Retiring Jerseys


‘Bama doesn’t do it. Notre Dame doesn’t do it. OU doesn’t do it. And for 85 years, neither did we.

Earl Campbell’s number 20 jersey was retired in 1979, breaking UT’s long-standing tradition of not retiring player numbers. In October 2010, Colt McCoy became the sixth player in Texas football history—joining Campbell, Ricky Williams, Tommy Nobis, Vince Young, and Bobby Layne--to have his jersey retired. A two-time Heisman finalist, Colt won the Walter Camp Award twice and the Maxwell Award once, in 09. He led the ‘Horns to an undefeated season and the National Championship game against Alabama. He won the AT&T, the O’Brien, the Manning, the Unitas Golden Arm awards, and was a finalist for any collegiate offensive award you can name. He is the winningest quarterback in NCAA history, is smart, funny, and lives out his faith every day. He’s the guy all dads want their daughters to marry.

The question is not whether Colt—or any of the other guys—is deserving; it’s whether UT should play that game at all.

We are The by-gosh University of Texas. We are the second-winningest program in the history of NCAA football. We land one of the nation’s top recruiting classes every year. Don’t we expect our players to win national awards? We have Heisman Trophy winners, national award winners, 3-time all-Americans. In addition to the 6 players whose jerseys are no longer available, UT has 9 other “national award” winners. If we start retiring all those jerseys, we won’t be able to field a team. We’ll run out of numbers.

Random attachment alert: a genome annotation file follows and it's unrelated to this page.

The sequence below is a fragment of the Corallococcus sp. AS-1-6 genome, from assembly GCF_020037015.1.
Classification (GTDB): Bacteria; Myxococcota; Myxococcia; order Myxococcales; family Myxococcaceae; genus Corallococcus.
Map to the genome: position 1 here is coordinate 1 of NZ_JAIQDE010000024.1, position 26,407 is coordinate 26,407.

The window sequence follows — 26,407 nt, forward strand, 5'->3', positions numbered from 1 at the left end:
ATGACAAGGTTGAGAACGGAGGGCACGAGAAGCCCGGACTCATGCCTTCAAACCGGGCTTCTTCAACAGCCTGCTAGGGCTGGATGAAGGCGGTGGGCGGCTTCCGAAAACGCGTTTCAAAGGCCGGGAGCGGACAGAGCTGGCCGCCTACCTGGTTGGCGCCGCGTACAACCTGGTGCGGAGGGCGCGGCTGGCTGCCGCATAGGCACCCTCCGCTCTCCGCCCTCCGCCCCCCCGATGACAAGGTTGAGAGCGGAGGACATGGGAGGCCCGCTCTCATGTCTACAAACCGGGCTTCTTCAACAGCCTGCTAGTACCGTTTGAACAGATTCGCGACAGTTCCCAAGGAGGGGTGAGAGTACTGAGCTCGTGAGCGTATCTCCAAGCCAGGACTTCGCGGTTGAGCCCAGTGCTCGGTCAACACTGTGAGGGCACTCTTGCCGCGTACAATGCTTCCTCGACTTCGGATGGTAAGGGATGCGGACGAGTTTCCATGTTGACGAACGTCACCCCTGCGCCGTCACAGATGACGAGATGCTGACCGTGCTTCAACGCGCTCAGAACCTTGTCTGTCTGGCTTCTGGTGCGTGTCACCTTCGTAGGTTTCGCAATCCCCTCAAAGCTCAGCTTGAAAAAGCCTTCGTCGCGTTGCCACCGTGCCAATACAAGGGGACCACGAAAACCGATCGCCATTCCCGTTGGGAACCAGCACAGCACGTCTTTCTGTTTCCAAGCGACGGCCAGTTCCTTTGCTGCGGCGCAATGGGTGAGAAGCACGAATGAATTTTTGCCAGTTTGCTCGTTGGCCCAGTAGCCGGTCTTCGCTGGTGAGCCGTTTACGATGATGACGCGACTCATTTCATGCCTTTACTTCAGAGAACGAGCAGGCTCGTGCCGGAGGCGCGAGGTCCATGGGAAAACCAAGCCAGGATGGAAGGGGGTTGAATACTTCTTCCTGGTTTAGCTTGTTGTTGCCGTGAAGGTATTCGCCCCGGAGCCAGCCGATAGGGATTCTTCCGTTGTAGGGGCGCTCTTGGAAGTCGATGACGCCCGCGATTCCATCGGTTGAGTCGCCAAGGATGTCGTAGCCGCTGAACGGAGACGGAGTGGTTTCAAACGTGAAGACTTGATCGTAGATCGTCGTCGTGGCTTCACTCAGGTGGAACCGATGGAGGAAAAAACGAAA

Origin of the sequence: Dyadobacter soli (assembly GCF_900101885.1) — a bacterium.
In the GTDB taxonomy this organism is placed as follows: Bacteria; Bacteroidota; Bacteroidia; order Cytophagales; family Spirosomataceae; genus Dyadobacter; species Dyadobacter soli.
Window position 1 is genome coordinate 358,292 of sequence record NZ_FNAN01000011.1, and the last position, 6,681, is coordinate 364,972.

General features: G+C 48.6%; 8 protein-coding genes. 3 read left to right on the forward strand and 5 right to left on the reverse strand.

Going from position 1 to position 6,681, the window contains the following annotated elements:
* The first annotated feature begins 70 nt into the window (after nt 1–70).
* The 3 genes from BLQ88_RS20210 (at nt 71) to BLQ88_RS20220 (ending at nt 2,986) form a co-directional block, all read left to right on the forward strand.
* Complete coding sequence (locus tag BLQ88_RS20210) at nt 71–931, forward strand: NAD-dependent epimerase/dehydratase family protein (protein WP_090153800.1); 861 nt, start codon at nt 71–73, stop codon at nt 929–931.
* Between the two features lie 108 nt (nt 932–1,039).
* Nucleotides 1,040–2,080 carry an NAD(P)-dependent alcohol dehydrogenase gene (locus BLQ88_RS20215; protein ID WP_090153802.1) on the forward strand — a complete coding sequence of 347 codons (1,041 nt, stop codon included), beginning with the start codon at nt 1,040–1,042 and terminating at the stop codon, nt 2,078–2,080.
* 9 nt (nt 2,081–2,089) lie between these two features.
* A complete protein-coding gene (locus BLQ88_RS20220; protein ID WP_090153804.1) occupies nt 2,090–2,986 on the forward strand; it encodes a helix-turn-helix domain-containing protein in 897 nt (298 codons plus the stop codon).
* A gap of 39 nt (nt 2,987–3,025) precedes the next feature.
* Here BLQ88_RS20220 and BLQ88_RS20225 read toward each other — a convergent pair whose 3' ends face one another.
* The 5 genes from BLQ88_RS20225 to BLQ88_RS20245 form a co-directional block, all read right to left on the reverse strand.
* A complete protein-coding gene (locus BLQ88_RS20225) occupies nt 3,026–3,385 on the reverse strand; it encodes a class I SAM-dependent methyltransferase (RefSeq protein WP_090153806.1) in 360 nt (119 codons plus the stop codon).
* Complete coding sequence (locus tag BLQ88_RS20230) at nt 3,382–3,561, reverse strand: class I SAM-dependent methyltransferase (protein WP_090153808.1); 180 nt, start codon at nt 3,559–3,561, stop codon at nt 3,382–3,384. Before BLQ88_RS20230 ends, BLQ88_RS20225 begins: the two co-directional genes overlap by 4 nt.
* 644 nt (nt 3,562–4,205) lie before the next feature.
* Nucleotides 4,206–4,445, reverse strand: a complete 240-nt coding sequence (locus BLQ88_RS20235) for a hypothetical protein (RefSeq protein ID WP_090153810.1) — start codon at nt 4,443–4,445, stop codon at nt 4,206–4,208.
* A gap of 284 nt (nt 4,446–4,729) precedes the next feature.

Darrell Royal was opposed to retiring jersey numbers. He told his players, “If you want to celebrate in the end zone, wait for the other 10 players to get there, ‘cause you didn’t do it all by yourself.” If football is “the ultimate team sport,” why retire an individual’s jersey? Not one of those fellows “did it by himself.”

No number has been so revered—or so feared—as the burnt-orange number 60. Worn by four consensus all-Americans--Johnny Treadwell (’62), Tommy Nobis (’65), Jeff Leiding (’83), and Britt Hager (’90)--number 60 came to represent the best tooth-jarring defenses UT has fielded. The jersey was handed out sparingly, sometimes as an award, occasionally as an incentive. There was lots of honor and lots of pressure associated with wearing that jersey. But no more.

And what of the little boys who grew up dreaming of  wearing number 20 or number 12 or number 60 for the Longhorns? Tough luck.

Where do we stop? And will triple digits fit on the jerseys?